Connections 09.08.2019: Grace Greater than our Self-Evaluation

Jeremiah 18:1-12

God goes to a lot of trouble to make sure we know about God’s grace and mercy.

In this week’s lesson text, God sends the prophet Jeremiah to watch a potter at work. After Jeremiah sees the potter reshape a pot that has become malformed on the wheel, God tells the prophet that God could similarly reform and repair a broken people.

God is willing to forgive and restore.

Sadly, the people aren’t willing to change their ways.

Or maybe they believe they aren’t able to do so.

Or maybe they know they won’t change. Maybe they have resigned themselves to what they consider inevitable. Maybe they are so set in their patterns that they can’t imagine deviating from them, even if it would be for their own good. Maybe they are lazy. Maybe they lack faith.

Look at what the people say after hearing God promise to forgive and restore them if they’ll repent: “It is no use! We will follow our own plans, and each of us will act according to the stubbornness of our evil will” (v. 12).

Do the people not believe that God can and will do what God has said God would do? Do they not believe that God will show grace and mercy if they repent?

I’m not sure that’s the issue. I think the issue is that the people think they’re gone so far down the path they’ve chosen, they can’t turn back God.

Imagine a worship service that incorporates God’s offer and the people’s response:

Leader: God is gracious and merciful! God will forgive!
People: Well, you know how it is.

On the other hand, maybe we should give the people in Jeremiah’s audience

credit for being self-aware and honest. How often do people respond to God’s offer of grace and mercy by saying good words that mask a half- or quarter-hearted commitment?

Maybe we should give the people credit for not saying they were going to do something that they knew they wouldn’t do.

In Luke 14:25-33 (the lectionary’s Gospel reading for this Sunday), Jesus encourages people to count the cost of following him before making the commitment to do so. He ends by saying, “So therefore, none of you can become my disciple if you do not give up all your possessions” (14:33).

Given the way many people these days (as in all days) feel about money and the stuff they can buy with it, they might well respond to Jesus’ words with, “It is no use! We will follow our own plans, and each of us will act according to the stubbornness of our evil will.”

Again, that may be more honest than saying, “Yes, we will follow you, Jesus (and we’ll keep on clinging to our stuff)!”

Still, as I said at the beginning, God goes to a lot of trouble to make sure we know about God’s grace and mercy. God went so far as to send Jesus, who died on the cross for our sins.

When you want to know how committed God is to grace, mercy, and forgiveness, look at the cross.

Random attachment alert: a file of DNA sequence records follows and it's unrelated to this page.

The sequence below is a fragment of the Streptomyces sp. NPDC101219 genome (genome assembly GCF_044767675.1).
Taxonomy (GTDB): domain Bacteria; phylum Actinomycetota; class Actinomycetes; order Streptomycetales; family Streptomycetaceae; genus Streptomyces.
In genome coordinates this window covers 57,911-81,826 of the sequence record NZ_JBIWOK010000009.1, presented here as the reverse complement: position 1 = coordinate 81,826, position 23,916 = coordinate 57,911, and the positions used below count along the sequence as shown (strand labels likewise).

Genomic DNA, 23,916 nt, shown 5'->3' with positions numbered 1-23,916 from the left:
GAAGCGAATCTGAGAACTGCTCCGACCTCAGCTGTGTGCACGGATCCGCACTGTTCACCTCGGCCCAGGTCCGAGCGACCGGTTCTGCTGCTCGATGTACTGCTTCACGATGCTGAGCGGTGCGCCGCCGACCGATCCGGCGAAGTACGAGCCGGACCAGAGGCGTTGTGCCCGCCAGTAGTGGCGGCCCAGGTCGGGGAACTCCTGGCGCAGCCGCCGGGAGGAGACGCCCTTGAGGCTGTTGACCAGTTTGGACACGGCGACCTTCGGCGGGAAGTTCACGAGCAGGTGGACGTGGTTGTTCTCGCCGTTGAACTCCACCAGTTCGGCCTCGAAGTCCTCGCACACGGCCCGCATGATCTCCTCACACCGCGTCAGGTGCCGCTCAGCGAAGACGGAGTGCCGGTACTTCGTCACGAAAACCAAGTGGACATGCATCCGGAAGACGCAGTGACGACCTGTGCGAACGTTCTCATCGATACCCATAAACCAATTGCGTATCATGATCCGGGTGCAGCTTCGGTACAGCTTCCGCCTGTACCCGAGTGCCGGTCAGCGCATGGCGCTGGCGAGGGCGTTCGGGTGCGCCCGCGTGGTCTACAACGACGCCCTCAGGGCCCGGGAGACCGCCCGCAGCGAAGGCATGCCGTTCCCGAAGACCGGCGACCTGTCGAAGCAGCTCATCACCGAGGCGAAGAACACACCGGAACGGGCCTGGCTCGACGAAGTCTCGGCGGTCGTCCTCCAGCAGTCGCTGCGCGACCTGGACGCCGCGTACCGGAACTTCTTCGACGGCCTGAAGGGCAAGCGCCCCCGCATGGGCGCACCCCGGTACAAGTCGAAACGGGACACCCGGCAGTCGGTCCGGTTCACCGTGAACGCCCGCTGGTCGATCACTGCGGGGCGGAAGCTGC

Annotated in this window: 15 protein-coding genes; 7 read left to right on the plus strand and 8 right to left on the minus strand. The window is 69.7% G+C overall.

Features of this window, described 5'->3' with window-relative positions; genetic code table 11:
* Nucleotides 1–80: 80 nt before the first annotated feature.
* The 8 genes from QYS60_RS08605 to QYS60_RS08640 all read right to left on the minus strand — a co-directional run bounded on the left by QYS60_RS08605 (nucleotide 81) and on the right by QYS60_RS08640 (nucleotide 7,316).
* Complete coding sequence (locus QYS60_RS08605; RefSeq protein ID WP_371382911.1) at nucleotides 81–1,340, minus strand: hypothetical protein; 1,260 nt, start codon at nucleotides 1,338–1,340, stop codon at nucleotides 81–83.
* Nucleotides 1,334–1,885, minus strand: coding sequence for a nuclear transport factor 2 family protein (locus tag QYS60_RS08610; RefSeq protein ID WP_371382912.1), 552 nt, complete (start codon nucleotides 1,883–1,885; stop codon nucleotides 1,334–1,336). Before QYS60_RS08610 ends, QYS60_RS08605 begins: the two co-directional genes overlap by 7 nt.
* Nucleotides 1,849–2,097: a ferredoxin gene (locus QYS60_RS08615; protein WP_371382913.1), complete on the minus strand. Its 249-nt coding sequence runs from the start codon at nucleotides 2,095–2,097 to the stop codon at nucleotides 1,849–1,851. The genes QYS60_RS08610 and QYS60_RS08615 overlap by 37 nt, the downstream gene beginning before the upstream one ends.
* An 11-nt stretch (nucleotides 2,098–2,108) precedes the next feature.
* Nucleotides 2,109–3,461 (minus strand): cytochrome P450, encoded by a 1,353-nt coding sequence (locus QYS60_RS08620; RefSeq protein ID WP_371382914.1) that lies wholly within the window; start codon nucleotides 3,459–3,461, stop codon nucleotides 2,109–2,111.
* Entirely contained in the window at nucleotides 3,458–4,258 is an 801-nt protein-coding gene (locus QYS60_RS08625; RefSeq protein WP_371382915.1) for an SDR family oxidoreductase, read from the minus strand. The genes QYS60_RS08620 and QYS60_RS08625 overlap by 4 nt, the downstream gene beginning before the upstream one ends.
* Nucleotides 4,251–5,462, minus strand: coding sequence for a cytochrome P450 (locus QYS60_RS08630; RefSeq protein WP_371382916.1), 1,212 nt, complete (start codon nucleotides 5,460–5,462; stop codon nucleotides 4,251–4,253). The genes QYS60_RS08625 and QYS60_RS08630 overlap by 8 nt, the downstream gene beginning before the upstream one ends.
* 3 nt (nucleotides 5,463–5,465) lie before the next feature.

Surely such love, mercy, and grace can overcome any contrary opinion we may have about ourselves.


  1. What might we make of the fact that the potter’s hand was on the clay both when the vessel became spoiled and when it became sound?
  2. Can we hear God’s words in such ordinary, regular circumstances as Jeremiah did in watching the potter work? Have you ever had such an experience? What was it like? How can we become more attentive to what God might want to say through ordinary events?
  3. God tells Jeremiah that God will change God’s mind about a people’s fate according to their actions. What are some ways we might describe this characteristic of God?
  4. What images of God might we use to communicate the same truths about God as the image of God as a potter?

Reference Shelf

The Potter and the Clay, 18:1-11

First of all, we consider the potter (God). The potter initiates all stages of work with the clay. To make the vessel is the potter’s will as is the decision to rework it when it turns out badly. The potter certainly wants to make the best vessel possible with the materials with which he has to work, and will work perseveringly to that end. At the same time, this potter is faced with a problem; his work now and then turns out badly. The story does not assume an ideal situation in which the potter’s work always turns out well. Given the analogy that the potter is God, it can be assumed that God is not the reason for the inferior results; it is the clay/people that are corrupt. The issue for the potter, then, is to make the best pottery out of the situation that he possibly can.

Second, we consider the clay (Israel). It is often wondered whether the clay/people analogy really works. Clay is inanimate and people are living, and the range of response possible for people is barely analogous to the clay’s responsiveness to the potter. Yet, knowledge of pottery making suggests that the clay can adversely affect the potter’s work, depending upon the quality of the clay and the centrifugal forces at work on the pottery wheel. This is sufficient to make the analogy work with respect to people who are not passive and whose future is not absolutely predetermined. We are presented with a dynamic situation in which God is faced with the task of working with positive and negative factors in order to shape Israel into the best vessel possible. The focus is not on God’s power and control over the people, but on God’s initiative, creativity, patience, and responsiveness in relation to the possibilities inherent in the situation.

Terence E. Fretheim, Jeremiah, Smyth & Helwys Bible Commentary (Macon GA: Smyth & Helwys, 2002), 269-70.

Michael Ruffin is husband to Debra, father to Joshua (Michelle) and Sara (Benjamin), grandfather to Sullivan and Isabella. A graduate of Mercer University and Southern Baptist Theological Seminary, he has previously served as a pastor and as a university professor. He lives on the Ruffin Family Farm in Yatesville, Georgia. He is the Connections Series Curriculum Editor.


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